Nic raised an eyebrow. That hadn’t been on the pre-production list of questions. Where was she taking this interview? “Well, yes, I used to. In the early days, though now my timetable doesn’t really allow for it. But my managers have maintained that role, instead. The bulk of the matching work is done behind the scenes, but I still think there’s scope for some final assessment – a personal touch. That’s the one thing that can’t be programmed.”
“That’s very admirable,” murmured Amanda. Her producer was waving his arms behind the camera; there were only seconds left in the segment. “And I suspect that’s what makes you so very successful, compared to others. Just one last question, Nic, if I may –”
Here it comes, he thought to himself. He knew she’d been leading up to this for the last ten minutes.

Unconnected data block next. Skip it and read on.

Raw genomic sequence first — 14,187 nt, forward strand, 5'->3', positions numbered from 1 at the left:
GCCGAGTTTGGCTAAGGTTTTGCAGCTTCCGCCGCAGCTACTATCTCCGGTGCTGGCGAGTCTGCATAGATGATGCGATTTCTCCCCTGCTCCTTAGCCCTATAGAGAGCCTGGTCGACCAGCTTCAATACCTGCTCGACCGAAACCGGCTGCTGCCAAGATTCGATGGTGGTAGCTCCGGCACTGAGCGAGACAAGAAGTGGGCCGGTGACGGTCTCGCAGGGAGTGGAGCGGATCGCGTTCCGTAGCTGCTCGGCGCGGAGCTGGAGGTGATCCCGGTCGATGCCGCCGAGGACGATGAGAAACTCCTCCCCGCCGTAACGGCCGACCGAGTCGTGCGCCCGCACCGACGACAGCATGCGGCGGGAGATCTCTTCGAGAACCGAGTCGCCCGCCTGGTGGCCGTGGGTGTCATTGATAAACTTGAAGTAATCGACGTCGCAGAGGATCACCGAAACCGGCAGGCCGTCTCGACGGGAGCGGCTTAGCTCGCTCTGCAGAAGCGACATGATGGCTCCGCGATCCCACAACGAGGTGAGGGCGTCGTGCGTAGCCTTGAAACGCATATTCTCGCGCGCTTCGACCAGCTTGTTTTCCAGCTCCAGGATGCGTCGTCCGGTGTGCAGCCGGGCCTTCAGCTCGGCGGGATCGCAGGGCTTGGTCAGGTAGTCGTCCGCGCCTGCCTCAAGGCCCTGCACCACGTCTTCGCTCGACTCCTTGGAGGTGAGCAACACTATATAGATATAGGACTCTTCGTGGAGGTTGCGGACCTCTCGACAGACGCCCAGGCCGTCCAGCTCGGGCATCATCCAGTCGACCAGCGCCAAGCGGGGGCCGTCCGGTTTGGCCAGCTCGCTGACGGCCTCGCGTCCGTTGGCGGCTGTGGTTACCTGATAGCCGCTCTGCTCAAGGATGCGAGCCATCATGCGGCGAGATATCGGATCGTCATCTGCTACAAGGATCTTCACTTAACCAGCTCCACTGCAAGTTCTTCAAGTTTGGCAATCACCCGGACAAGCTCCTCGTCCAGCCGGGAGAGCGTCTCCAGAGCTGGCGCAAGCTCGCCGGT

“Anyone special in your life at the moment?”
“No, Amanda, not that I’d necessarily be broadcasting it on national TV if there were!” They both smiled – politely – at his gentle jibe. The makeup girl in the wings smoothed her hair, with more hope than expectation.
“We’ve seen you out on the town with many companions in the last year or so – many in number, many in type.” Amanda’s lip curled in a slight sneer. “Perhaps you might use your own agency, eh? To find that someone special?”
There was an awkward second of silence, and some nervous laughter from the crew. The man opposite her stared back steadily, and she shivered slightly. Nic Gerrard was in the public eye, and that included his social life. He had to know that, and well. He was fair game. But for a second, she panicked, wondering if she’d gone too far in the name of journalism and – if she admitted it – a rather personal interest.